When Clinton was mulling his choices for a Secretary of State to replace the untinted Warren Christopher, he soon acknowledged that no one was more skillful, or colorful, at explaining U.S. foreign policy interests than his outspoken U.N. ambassador. While her critics caricatured her as a loose cannon, without the heft and discretion to be a careful diplomat, the charge never stuck: for one thing, those who worked with her in private knew that those lively broadsides that made such great bites on the evening news had been carefully scripted and well rehearsed.
It has also helped that Albright, 59, has spent the better part of her adult life building a personal and professional network in Washington, on Capitol Hill where she got her start as an aide to Senator Edmund Muskie; in academia, where she taught hugely popular courses at Georgetown; and on the social circuit, where her parties were a natural salon for Democratic Pooh-Bahs in exile. When it came time for her nomination, her allies were in position to pick up the phone and make her case. She wooed Senate Foreign Relations committee chairman Jesse Helms, who had scotched more than one potential nominee, and won over conservatives with the diligent door-to-door politicking of a small-town mayor.
The test for Albright is whether she will be able to make her case for U.S. foreign policy initiatives as effectively with foreign governments as she has with Clinton. And female foreign-service officers, noticing that she hasn't appointed any women to prominent slots so far, are grumbling that the glass ceiling may now be reinforced as the floor beneath her feet.
When Senators see John McCain on C-SPAN, they know to grit their teeth and say a prayer. Chances are the Republican is calling them panderers and pork barrelers. In a town where politicians are in a daily tug-of-war with their scruples, McCain is the most conscientious of objectors to business as usual. Their consciences pricked, Senators would rather he just shut up. But McCain, 60, doesn't care; faced with congressional ill will, he points to the order of his priorities: "First their respect, then their affection."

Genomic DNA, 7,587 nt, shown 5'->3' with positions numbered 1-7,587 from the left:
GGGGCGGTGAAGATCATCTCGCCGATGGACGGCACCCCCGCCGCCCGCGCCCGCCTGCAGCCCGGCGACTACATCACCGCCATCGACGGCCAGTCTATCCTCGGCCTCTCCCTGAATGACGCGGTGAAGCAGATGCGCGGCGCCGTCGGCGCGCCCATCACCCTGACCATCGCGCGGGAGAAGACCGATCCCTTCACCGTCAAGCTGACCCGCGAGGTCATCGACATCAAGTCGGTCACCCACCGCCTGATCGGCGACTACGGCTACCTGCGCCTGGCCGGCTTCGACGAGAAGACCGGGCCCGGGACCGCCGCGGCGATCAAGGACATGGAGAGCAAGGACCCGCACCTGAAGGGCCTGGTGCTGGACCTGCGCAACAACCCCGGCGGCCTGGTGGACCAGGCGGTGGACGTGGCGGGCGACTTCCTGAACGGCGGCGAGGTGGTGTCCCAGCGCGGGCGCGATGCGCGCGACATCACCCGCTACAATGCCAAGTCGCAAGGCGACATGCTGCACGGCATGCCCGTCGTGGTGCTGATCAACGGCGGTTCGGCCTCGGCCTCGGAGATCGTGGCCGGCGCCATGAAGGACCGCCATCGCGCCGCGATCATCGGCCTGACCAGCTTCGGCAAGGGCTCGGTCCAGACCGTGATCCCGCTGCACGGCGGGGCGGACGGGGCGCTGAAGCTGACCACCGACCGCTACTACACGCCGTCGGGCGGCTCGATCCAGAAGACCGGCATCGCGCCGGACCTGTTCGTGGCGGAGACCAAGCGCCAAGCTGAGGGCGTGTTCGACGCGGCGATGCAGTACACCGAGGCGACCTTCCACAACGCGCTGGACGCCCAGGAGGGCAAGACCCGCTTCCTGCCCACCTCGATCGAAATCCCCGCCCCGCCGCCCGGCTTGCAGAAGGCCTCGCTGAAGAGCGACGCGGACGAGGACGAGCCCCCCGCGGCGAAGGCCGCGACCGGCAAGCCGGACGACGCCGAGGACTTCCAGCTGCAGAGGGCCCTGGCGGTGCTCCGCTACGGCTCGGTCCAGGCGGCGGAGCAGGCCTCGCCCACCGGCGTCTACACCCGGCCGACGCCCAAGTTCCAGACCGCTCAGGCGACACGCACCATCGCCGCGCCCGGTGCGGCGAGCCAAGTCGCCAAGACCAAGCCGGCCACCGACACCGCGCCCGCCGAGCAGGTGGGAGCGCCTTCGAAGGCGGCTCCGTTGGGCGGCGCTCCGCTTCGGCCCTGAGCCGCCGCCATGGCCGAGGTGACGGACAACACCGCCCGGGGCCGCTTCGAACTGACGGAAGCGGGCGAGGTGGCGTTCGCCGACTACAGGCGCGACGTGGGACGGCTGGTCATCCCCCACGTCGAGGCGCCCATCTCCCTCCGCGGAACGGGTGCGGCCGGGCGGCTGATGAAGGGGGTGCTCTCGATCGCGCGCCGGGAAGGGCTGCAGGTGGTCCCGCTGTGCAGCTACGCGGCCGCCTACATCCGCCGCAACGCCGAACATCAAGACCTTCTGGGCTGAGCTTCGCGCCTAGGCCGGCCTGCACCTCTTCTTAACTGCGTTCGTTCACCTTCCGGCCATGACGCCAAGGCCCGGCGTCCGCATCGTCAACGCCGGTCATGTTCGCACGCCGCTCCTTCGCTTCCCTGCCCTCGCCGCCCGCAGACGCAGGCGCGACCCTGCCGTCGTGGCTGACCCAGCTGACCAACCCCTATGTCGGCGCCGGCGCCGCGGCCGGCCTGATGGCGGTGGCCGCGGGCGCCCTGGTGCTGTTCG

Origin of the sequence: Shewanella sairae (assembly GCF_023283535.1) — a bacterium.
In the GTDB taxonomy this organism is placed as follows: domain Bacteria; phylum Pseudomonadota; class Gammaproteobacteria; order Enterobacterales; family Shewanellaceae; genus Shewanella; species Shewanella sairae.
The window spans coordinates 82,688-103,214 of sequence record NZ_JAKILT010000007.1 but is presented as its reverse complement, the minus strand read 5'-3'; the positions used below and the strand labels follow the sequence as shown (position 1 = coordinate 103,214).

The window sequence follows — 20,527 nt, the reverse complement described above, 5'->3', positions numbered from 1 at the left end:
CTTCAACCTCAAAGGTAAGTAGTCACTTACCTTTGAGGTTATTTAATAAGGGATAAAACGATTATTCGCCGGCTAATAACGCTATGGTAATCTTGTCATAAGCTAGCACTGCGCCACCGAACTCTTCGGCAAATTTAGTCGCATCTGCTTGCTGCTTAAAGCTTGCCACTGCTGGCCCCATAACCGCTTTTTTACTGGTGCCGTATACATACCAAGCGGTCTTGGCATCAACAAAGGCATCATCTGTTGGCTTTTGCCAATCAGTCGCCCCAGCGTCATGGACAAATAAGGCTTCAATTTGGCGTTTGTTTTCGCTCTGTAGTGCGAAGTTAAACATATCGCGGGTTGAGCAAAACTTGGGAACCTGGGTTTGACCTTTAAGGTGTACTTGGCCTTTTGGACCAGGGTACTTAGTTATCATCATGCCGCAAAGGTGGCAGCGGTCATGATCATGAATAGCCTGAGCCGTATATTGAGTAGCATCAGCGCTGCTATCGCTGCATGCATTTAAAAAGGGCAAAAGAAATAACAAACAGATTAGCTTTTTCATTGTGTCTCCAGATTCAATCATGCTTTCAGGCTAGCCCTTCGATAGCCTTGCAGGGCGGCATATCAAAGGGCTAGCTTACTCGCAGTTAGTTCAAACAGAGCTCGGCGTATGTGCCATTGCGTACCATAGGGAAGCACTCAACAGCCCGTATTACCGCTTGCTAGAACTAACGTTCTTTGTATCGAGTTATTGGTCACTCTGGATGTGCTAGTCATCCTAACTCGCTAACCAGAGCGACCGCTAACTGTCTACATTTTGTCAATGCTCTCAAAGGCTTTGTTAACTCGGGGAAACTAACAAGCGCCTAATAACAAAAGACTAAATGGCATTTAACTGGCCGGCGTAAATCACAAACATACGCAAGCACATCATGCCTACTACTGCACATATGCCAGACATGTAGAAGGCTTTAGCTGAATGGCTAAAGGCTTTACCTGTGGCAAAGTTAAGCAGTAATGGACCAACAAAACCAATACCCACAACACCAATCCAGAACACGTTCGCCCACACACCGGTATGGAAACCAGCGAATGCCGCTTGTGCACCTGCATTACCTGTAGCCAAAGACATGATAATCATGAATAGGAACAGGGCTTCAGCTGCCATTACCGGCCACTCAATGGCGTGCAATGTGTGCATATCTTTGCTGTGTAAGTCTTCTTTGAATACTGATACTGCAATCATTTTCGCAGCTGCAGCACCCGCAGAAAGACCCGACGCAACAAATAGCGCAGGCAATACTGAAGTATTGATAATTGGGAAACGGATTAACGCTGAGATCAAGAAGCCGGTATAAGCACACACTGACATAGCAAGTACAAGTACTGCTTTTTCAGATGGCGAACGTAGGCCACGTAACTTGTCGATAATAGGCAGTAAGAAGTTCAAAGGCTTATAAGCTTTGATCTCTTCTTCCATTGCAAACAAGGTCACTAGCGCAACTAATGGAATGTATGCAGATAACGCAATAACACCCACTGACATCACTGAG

A Vietnam POW hero turned Congressman, he saw his star dim in 1989, when he was one of five Senators accused of helping S&L sultan Charles Keating in return for campaign contributions. McCain got only a slight reprimand, but was mortified. He redoubled efforts at reform legislation, hiring a staff member--nicknamed the Ferret--to search bills for unnecessary expenditures, forcing lawmakers to relinquish pork projects or be publicly rebuked. "He's had some Kansas projects in there too," says a rueful Bob Dole, a powerful man to cross.
Now McCain is taking on campaign-finance reform with a bill that currently has only one other G.O.P. sponsor, fainthearted support from the President, and a legion of opponents. Still, to his colleagues' chagrin, he presses on. As the historian Polybius wrote, "There is no witness so dreadful, no accuser so terrible as the conscience that dwells in the heart of every man."
If conservative thinkers like Bill Bennett and Paul Weyrich are the brainpower behind the resurgent American right, the horsepower comes from Richard Mellon Scaife. For close to four decades, the 64-year-old Pennsylvanian has used his millions to back anti-liberal ideas and their proponents. He is believed by the left to be the bogeyman behind virtually every seemingly nefarious action by the right. Most recently, he has been linked to Kenneth Starr, the Whitewater independent counsel who announced he was accepting a double deanship at Pepperdine University's law and public policy schools. Scaife, it turned out, had given a $1.1 million grant to the new public policy school. As Clintonites weave dark scenarios, a Scaife spokesman says the millionaire has never had a conversation with Starr. Still, the school's small board of academic advisers that helped pick Starr is laced with people employed by think tanks run with the help of Scaife money.